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Physiol Behav. 2009 May 25;97(2):250-8. doi: 10.1016/j.physbeh.2009.02.033. Epub 2009 Mar 9.

Sex differences in psychopathology: of gonads, adrenals and mental illness.

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1
Department of Psychiatry, University of Cincinnati, Genome, Research Institute, Reading, OH 45237, USA. matia.solomon@uc.edu

Abstract

Stress-related disorders such as anxiety and depression are disproportionately prevalent in women. Women are more likely to experience depression and anxiety disorders during periods of marked hormonal fluctuations, suggesting that gonadal hormones are involved in stress pathology. Depression and anxiety are both associated with aberrant secretion of glucocorticoids, which also show marked fluctuations across the reproductive cycle and in response to gonadal steroids. Thus, interactions between gonadal and stress hormones may play a major role in predisposing females to stress-related disease. The purpose of this brief review is to highlight preclinical data regarding the role of estrogens in depression and anxiety-like behaviors. While it is evident the exogenous estrogens modulate affective behavior in rodents, there is some disagreement in the literature, perhaps related to experimental designs that vary with respect to administration parameters and stress. Beneficial effects of estrogens on mood are most likely due to estrogen receptor (ER)beta signaling. The antidepressant and anxiolytic effects of ERbeta are consistent with its role in attenuating glucocorticoid responses to stress, suggesting that estrogens, acting at ERbeta, may improve mood by suppressing glucocorticoid hyperactivity. However, additional studies demonstrate that ERbeta signaling in the hippocampus is sufficient to induce antidepressant and anxiolytic behaviors. Thus, ERbeta may improve mood via primary actions on hypothalamic (i.e., paraventricular nucleus) and/or extra-hypothalamic sites. Overall, the preclinical research suggests that selective ER modulators targeting ERbeta may be an attractive alternative or adjunct treatment to currently prescribed antidepressants or anxiolytics.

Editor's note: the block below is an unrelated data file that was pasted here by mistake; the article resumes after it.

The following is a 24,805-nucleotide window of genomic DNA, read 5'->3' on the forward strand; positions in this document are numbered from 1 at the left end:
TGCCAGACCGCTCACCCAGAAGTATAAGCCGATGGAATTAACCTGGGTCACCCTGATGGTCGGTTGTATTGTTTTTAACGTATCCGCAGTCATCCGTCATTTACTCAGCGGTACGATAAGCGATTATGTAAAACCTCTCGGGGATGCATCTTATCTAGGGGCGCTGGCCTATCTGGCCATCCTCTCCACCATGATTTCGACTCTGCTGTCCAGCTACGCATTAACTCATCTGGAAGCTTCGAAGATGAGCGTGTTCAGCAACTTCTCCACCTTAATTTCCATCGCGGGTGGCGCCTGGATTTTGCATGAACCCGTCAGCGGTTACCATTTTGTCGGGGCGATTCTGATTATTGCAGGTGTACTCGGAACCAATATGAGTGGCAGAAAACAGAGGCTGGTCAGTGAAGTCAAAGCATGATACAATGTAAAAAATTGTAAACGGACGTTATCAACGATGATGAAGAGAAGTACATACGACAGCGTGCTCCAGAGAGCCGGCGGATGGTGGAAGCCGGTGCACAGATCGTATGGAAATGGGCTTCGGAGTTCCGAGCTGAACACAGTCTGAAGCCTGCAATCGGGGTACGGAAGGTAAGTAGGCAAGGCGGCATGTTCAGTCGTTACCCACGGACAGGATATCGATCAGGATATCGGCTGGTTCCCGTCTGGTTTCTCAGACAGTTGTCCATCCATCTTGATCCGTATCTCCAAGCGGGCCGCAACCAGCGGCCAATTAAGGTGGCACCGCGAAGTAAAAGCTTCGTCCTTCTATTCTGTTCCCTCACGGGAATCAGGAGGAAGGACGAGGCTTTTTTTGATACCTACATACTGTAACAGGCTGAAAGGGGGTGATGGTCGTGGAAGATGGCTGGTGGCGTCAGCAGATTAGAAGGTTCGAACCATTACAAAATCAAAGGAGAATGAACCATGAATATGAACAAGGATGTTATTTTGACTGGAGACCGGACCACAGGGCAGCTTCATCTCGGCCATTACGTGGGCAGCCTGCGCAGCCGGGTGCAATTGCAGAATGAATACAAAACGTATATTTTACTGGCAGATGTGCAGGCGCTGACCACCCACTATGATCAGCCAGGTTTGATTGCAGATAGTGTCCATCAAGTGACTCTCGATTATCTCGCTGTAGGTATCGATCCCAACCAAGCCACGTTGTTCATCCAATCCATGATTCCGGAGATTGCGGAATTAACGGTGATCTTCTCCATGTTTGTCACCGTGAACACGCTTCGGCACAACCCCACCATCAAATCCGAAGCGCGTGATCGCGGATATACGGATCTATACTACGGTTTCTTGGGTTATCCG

PMID:
19275906
PMCID:
PMC4539024
DOI:
10.1016/j.physbeh.2009.02.033
[Indexed for MEDLINE]
Free PMC Article
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